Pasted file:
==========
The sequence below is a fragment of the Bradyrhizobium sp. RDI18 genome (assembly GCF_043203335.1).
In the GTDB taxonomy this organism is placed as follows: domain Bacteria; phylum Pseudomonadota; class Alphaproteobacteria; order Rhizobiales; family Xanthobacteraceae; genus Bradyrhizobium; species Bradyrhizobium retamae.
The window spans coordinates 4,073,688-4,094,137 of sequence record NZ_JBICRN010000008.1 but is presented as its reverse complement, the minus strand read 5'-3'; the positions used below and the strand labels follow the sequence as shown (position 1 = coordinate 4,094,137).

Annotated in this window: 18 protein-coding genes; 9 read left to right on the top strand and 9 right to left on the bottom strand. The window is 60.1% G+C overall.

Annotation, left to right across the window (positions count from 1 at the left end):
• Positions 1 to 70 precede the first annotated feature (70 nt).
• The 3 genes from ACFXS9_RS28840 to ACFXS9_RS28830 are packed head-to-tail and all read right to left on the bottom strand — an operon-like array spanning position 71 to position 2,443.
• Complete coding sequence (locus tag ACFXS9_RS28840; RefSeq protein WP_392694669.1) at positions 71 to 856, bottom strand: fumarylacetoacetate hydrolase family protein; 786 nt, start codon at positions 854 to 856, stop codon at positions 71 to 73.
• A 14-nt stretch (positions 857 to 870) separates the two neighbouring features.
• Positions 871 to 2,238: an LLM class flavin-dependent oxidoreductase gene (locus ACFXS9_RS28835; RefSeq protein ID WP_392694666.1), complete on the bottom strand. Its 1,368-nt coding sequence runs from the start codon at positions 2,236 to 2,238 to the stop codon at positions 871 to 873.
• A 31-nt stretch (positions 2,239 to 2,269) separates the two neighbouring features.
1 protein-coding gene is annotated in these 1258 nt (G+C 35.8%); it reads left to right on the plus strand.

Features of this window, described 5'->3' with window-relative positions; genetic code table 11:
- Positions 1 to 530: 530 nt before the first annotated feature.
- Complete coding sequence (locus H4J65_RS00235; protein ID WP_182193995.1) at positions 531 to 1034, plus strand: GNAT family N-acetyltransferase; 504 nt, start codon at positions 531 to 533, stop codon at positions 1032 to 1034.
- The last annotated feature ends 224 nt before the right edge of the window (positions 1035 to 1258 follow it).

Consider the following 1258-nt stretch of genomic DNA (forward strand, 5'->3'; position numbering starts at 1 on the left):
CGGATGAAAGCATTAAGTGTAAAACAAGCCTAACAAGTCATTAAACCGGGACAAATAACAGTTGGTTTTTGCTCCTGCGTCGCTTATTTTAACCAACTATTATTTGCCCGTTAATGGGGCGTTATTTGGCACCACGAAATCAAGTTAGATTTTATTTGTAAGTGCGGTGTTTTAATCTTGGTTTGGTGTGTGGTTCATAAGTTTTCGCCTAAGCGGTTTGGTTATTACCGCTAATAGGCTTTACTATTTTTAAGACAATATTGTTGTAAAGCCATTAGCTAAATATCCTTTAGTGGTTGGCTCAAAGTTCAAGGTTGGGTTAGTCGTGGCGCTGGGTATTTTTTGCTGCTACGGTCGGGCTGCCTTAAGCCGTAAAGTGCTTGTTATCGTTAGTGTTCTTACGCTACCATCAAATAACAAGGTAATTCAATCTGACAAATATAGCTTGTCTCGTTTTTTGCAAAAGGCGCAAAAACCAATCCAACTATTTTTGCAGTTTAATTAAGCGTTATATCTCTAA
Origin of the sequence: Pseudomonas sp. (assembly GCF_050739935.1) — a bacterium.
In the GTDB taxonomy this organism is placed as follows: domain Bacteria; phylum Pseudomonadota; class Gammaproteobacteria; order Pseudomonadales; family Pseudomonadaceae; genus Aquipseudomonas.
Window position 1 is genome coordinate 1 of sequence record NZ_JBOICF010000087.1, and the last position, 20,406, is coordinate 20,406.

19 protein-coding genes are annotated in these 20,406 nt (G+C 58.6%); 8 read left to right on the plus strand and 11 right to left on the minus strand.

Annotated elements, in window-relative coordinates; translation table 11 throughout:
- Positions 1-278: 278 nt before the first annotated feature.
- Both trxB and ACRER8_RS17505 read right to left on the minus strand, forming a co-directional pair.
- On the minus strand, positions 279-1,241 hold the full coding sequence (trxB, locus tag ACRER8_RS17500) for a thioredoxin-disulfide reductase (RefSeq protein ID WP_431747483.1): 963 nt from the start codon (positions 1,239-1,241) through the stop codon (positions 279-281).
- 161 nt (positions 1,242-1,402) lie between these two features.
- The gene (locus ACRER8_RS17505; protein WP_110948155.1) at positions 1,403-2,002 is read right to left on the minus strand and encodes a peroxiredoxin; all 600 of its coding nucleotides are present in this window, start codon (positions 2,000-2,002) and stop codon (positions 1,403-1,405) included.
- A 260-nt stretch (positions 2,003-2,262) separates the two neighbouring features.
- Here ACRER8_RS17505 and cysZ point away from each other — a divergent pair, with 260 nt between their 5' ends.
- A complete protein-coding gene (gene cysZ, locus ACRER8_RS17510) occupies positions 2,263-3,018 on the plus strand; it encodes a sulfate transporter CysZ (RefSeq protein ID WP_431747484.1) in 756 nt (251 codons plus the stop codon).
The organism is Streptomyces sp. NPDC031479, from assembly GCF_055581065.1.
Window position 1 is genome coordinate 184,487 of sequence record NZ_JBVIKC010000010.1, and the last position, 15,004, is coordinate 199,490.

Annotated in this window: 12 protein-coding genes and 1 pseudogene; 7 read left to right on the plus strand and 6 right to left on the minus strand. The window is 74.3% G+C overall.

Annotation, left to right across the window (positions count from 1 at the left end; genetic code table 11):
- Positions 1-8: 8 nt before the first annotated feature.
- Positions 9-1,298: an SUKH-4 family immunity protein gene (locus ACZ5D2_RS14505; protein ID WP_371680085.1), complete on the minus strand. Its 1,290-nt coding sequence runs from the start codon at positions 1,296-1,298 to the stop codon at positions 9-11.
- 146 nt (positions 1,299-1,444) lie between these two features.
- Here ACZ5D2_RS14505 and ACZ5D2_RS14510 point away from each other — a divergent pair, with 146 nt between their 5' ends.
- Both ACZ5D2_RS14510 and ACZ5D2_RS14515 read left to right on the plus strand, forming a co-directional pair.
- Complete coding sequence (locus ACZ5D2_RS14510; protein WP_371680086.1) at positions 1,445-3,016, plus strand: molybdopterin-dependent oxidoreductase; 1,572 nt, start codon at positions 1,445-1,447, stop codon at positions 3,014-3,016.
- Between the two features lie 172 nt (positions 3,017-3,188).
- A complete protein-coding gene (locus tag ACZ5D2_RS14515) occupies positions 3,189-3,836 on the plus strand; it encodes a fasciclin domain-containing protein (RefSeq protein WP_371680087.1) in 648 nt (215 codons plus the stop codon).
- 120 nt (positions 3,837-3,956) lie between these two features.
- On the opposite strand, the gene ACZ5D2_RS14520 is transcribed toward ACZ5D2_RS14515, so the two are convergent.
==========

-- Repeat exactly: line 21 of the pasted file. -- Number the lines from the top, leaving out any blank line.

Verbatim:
Window position 1 is genome coordinate 1 of sequence record NZ_JBOICF010000087.1, and the last position, 20,406, is coordinate 20,406.